Seven years earlier, the 2 men had a contentious relationship. Bell had beefs with the Police Department, where Koskinas was deputy chief. They battled hard. Now they’re buds.

That tells you nearly all you need to know about our new top cop.

But you should also know this. Among the folks Koskinas wanted to invite to the swearing-in were 2 from his Long Lots Middle School days: principal Dan Sullivan and teacher Sandy Ikard.

Both eased Koskinas’ transition, from a 6th grader new to the US unable to speak a word of English, to a 7th grader with friends, an active social life, and a love for school.

Neither could make the ceremony. But the fact that the police chief wanted them there speaks volumes.

In fact, Koskinas’ journey — physical and metaphorical — deserves its own book.

Westport Police Chief Fotios Koskinas.

Westport Police Chief Fotios Koskinas.

His route to Westport began in 1981 when his father Evangelos — a Greek sea captain and part owner of a shipping company — decided his children should be educated in the States. He chose Westport because a friend of his brother lived on Tomahawk Lane.

“Looking back, it was a huge adjustment,” the police chief says. “But I was welcomed with open arms.” Sullivan, Ikard and many other staff members helped. Within a year, Koskinas felt comfortable.

Some of those Long Lots friends came to the swearing-in ceremony too.

At Staples High School, Koskinas played football, wrestled, and joined Bruce Betts’ volleyball club.

He entered the University of New Haven, planning to study engineering. But many of his friends were in the school’s vaunted criminal justice program. At the time, Dr. Henry Lee was there too, working on the Richard Crafts “wood chipper” murder case. Koskinas changed majors.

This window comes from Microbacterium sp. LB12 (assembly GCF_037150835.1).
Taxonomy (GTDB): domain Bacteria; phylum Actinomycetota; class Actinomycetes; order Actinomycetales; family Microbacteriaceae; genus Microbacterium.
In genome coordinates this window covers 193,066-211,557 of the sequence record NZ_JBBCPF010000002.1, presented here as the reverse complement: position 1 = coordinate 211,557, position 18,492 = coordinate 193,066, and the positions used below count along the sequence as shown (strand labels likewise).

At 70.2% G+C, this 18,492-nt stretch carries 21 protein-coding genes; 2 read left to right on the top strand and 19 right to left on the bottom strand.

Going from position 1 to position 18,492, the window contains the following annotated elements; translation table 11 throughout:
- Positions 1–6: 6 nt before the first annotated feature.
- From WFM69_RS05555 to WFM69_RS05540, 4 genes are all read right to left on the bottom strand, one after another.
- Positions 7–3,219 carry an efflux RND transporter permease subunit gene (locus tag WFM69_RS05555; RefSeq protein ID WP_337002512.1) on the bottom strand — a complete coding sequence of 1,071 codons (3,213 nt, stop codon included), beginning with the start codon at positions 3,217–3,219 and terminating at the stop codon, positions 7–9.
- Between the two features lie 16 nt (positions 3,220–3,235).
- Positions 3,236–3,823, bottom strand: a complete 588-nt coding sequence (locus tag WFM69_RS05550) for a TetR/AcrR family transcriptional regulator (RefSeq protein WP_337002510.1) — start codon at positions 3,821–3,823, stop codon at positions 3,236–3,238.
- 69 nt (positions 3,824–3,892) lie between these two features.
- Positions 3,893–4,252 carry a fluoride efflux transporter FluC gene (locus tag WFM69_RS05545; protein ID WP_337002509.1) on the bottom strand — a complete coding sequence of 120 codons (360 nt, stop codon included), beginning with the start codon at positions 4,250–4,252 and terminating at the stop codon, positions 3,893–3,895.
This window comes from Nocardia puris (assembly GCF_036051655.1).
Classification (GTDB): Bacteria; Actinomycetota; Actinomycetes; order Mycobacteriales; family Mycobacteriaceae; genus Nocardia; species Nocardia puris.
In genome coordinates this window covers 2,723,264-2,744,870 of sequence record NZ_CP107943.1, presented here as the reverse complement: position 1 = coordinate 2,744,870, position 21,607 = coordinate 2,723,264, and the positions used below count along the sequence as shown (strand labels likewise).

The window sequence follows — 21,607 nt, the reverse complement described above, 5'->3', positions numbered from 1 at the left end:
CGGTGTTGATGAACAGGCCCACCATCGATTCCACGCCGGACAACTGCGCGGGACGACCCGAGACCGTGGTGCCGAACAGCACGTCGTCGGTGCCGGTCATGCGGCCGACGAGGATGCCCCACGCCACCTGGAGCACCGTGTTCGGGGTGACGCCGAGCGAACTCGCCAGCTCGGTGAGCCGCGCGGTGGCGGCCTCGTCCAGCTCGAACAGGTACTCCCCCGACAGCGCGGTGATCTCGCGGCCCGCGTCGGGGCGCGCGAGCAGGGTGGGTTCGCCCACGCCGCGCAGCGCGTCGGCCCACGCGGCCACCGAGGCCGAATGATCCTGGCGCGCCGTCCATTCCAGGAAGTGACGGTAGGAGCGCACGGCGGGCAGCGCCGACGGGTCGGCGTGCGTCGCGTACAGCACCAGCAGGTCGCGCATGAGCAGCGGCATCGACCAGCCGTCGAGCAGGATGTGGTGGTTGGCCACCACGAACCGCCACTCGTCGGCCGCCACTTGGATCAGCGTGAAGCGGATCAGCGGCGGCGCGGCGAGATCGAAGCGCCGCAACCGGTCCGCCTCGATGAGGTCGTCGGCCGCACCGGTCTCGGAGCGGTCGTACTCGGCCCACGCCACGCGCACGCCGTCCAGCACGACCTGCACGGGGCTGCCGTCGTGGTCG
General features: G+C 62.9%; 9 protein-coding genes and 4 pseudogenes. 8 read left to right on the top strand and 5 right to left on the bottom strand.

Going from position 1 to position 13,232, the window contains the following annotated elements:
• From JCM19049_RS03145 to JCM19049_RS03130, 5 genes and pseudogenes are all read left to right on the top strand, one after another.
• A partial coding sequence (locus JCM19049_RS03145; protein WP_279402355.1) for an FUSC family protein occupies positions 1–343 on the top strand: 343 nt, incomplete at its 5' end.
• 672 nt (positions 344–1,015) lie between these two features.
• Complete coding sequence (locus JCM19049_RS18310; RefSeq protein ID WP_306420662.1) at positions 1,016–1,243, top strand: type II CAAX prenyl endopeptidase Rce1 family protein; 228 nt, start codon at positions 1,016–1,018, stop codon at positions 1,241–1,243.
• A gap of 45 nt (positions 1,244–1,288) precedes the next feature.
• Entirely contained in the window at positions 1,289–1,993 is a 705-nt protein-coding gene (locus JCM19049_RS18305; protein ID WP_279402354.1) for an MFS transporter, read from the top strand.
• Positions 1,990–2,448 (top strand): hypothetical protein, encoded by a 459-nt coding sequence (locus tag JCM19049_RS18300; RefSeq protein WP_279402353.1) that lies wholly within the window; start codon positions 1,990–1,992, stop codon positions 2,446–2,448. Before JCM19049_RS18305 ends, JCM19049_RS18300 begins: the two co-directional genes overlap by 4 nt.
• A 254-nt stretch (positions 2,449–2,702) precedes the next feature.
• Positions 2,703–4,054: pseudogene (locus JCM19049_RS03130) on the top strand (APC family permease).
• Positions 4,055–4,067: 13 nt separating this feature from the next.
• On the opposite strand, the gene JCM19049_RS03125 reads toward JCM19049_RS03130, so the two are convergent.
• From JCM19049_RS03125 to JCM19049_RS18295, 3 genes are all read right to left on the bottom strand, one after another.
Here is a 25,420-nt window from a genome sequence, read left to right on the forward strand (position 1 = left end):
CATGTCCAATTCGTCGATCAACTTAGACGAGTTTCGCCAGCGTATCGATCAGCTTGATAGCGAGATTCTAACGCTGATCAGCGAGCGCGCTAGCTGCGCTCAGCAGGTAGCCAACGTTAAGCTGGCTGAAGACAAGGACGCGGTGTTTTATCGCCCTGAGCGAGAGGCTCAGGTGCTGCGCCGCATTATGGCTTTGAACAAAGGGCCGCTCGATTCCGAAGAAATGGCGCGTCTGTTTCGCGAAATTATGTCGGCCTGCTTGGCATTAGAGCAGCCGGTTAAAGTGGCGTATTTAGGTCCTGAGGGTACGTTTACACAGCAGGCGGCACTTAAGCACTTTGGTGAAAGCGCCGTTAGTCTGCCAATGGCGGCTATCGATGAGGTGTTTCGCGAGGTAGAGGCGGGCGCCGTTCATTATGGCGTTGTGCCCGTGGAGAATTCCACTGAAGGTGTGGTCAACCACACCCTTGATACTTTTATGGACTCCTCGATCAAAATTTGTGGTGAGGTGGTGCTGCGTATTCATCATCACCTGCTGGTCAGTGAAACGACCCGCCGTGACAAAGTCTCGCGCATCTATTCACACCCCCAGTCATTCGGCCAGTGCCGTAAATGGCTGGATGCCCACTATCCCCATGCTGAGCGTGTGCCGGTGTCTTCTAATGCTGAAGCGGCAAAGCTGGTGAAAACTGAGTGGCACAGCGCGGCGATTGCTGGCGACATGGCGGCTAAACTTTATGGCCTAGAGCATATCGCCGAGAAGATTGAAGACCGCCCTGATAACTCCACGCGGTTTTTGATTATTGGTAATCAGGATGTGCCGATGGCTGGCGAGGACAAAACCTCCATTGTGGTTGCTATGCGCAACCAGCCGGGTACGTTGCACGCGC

He applied to the FBI, and took the US Marshals Service test. He also took the Westport Police exam, and was offered a part-time position. He headed to the state Police Academy.

Westport PoliceKoskinas has been here ever since. As a sergeant, with a newborn daughter, he had a chance with the FBI. He turned it down, to stay in Westport.

The position he’s moved into — and the department he now heads — is in good shape, Koskinas says. He praises his predecessor Dale Call for handing over a force that needs “no immediate fixes.”

Both Koskinas and Call are Staples grads. Thirty or 40 years ago, that was true of nearly every officer. Most lived in town.

That’s one of the biggest differences today, Koskinas says. Though Sam Arciola and Vincent Penna of the command staff are residents and natives, few other cops are true Westporters.

Many live in Monroe, Shelton, Trumbull and Stratford. Others commute from as far as Oxford and Southbury.

“People come in for their 8-hour or overtime shift,” Koskinas says. “They do a great job. But when it’s over, they immediately head home. They don’t shop here, go to restaurants here, get their entertainment here. They don’t get to know the local residents in their off hours.”

Call, Koskinas and others — including Staples grad Ned Batlin — have tried to create stronger ties, particularly at the youth level. They’ve helped organize “Dodge a Cop” dodgeball tournaments with Staples and middle school students, among other initiatives.

As deputy chief, Foti Koskinas (left) played on this winning Dodge-a-Cop dodgeball team.

As deputy chief, Foti Koskinas (left) played on this winning Dodge-a-Cop dodgeball team.

That human touch is key, Koskinas says.

“The most crucial part of policing is how officers treat everyone — from the first time the call comes in, to when they pull away in their car at the end.”

Some are frivolous, of course. But, Koskinas notes, “every call is important to the person who calls.”

His officers can train with guns and tools, the chief adds. Yet the most vital training — and highest priority, and toughest — is “how to be a human being.”

That means shifting from the “warrior” us-against-them mentality, to a “guardian” mode.

Koskinas credits Call with bringing experts to help train officers in areas like de-escalation and mental illness. He made sure to put at least one officer with special crisis training on every shift.